If you’ve managed to get your article published for the first time, you’ll want it to make an impact. And you’re not alone. Every researcher wants their work to have an impact, whether that’s in the world of academia, in society, or both.
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Creating a real impact with your work can be a challenging and time-consuming task. And it can feel difficult to fit into an already demanding academic career. But it’s well worth doing, as Diana Layton from Liverpool John Moores University discusses on our podcast:
“Academic impact is driven by attention – the attention that outputs gain from the academic community and from the wider public and other organizations too. Researchers cannot ignore the indicators of attention that their work receives. It’s all part of building a CV and being able to communicate [about the impact your work has had].”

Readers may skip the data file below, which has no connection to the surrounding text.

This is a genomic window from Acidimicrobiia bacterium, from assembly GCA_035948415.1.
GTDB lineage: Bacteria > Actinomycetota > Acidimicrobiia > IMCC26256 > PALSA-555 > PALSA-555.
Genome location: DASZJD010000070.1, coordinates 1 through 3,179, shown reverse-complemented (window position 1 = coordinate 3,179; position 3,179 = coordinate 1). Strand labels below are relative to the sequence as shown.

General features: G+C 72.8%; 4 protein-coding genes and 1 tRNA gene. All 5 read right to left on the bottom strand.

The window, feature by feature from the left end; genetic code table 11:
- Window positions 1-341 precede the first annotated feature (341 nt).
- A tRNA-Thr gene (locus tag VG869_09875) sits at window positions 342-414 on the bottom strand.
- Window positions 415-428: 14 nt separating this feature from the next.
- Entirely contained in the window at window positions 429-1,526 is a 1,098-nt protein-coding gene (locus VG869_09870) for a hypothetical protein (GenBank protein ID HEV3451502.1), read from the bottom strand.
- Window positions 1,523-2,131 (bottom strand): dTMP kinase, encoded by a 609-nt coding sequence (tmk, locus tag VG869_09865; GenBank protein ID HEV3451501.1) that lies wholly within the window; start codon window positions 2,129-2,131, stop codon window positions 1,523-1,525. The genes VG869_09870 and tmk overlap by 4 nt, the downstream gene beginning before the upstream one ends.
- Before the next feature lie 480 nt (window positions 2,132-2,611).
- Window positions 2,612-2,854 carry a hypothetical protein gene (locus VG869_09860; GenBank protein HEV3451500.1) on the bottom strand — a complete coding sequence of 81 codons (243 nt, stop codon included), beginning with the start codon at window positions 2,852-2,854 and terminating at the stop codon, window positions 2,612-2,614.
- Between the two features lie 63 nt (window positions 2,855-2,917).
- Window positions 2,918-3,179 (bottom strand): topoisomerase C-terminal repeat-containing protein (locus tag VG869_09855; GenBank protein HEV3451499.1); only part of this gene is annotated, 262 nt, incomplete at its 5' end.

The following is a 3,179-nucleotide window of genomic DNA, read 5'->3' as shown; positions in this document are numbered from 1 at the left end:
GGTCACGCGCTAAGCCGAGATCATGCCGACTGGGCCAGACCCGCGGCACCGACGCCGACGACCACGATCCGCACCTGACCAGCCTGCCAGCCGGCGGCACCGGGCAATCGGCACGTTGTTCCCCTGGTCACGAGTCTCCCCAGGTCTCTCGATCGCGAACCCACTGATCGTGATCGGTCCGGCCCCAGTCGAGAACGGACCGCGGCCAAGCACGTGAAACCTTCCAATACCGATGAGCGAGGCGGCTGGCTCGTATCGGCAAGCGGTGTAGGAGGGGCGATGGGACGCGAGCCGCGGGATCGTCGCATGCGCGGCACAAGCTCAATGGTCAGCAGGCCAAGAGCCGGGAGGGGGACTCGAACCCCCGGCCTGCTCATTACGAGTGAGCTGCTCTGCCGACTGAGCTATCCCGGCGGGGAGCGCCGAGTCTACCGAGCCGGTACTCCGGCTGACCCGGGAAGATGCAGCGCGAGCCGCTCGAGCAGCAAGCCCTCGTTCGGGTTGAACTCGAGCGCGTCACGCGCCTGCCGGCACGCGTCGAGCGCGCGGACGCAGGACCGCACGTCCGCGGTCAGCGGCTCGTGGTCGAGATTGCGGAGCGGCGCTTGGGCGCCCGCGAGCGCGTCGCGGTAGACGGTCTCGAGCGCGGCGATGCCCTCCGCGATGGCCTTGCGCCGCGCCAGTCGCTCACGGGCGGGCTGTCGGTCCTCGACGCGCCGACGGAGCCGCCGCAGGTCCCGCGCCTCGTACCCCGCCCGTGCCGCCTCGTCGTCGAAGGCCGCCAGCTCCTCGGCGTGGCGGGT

Our free guide to Research Impact designed to help you understand what impact means for you and your work, why it’s important, how to achieve it, and how to measure it. We’ve also included inspiration and ideas to help you get started.
Be ready for rejection, revisions, and a lot of feedback
“If you’ve taken that step and you’ve come through the electronic system and submitted your paper, the next thing that will happen is an email pings up for me to indicate that there’s a new submission in the system,” explained Catherine Harper, Editor of Textile: Cloth and Culture, speaking on the podcast. “I’m just in the process of reading a new submission. And that’s the first evaluation really, which is checking that the work itself is of a reasonable standard.”
Once you’ve hit submit at your journal of choice, there’s still a lot to be done before your article is (hopefully) published. If it passes an initial desk assessment, it’ll then go through the peer review process.
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This experience can be both daunting and sometimes disheartening, as your carefully crafted paper receives potentially critical feedback. It’s important to remember at this point that criticism and even rejections can happen to the most experienced researchers too. While it can be tricky to manage the first time round, try to have an open mind to feedback and look for support if you need it.